R5 represents a hydrocarbon group optionally substituted, a hydrocarbonoxy group optionally substituted or a halogen atom and preferable are a hydrocarbon group optionally substituted and a hydrocarbonoxy group optionally substituted.

b represents an integer of 0 to 6. When b is 2 or more, R5s may be the same or different, and adjacent R5s may mutually bond to form a ring. When a ring is formed, it is preferable that two R1s mutually bond to form a moiety of —(CH2)3—, —(CH2)4—, —CH═CH—CH═CH— or the like, and a ring structure including said moiety and two adjacent carbon atoms on Ar is formed.

b represents preferably an integer of 0 to 3, more preferably an integer of 0 to 2, further preferably 0 or 1.

As the hydrocarbon group, the same compounds as described above are mentioned. The hydrocarbon group is preferably a hydrocarbon group having 1 to 30 carbon atoms, more preferably a hydrocarbon group having 1 to 22 carbon atoms, further preferably a hydrocarbon group having 1 to 16 carbon atoms.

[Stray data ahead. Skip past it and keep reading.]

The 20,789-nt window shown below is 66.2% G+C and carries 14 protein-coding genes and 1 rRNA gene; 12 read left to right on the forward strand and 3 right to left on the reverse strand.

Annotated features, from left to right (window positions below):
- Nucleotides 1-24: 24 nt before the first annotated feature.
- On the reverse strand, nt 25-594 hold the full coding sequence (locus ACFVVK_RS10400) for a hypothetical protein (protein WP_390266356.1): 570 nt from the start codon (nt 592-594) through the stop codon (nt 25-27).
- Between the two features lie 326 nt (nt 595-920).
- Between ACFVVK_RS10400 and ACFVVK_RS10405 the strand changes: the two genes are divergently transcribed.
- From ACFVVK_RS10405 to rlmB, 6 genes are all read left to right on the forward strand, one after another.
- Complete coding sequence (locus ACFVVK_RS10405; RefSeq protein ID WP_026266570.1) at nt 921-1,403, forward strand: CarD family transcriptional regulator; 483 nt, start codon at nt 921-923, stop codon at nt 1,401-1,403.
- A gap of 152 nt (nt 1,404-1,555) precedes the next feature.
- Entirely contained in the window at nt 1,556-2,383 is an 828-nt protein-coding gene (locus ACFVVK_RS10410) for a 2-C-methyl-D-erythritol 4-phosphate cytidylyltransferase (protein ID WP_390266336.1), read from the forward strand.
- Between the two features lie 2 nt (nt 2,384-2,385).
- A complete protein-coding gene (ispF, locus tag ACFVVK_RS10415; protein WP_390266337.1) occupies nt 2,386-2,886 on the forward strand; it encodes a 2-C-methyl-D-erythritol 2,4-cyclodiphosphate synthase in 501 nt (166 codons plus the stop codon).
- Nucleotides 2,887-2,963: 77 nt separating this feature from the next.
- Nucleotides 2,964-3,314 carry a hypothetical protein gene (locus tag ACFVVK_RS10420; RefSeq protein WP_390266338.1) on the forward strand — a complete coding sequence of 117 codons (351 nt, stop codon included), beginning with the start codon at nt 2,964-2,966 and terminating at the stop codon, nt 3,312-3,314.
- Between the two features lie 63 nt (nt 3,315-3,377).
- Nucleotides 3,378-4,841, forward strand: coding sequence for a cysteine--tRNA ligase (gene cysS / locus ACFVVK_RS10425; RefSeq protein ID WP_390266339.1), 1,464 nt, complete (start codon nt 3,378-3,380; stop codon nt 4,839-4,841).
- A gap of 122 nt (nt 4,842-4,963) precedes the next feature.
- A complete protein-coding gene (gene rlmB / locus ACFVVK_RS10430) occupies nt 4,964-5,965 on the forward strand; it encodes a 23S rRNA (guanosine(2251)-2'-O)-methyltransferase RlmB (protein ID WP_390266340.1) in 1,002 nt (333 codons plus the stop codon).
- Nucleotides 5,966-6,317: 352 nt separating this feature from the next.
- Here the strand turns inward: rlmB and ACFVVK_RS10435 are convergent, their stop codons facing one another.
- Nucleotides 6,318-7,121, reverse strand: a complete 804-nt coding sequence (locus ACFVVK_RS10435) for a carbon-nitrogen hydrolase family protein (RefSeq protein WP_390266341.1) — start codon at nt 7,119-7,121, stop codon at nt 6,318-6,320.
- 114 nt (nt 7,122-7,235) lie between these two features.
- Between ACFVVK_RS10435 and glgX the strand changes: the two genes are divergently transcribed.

The above-mentioned hydrocarbonoxy group may be substituted with a halogen atom, hydroxyl group, alkoxy group, nitro group, trialkylsilyl group and the like.

Here, as the halogen atom, alkoxy group and trialkylsilyl group, the same compounds as described above are mentioned.

The above-mentioned substituted hydrocarbon group is preferably a substituted hydrocarbon group having 1 to 40 carbon atoms, more preferably a substituted hydrocarbon group having 1 to 25 carbon atoms, further preferably a substituted hydrocarbon group having 1 to 18 carbon atoms.

As the hydrocarbonoxy group, the same compounds as described above are mentioned. The hydrocarbonoxy group is preferably a hydrocarbonoxy group having 1 to 30 carbon atoms, more preferably a hydrocarbonoxy group having 1 to 22 carbon atoms, further preferably a hydrocarbonoxy group having 1 to 16 carbon atoms.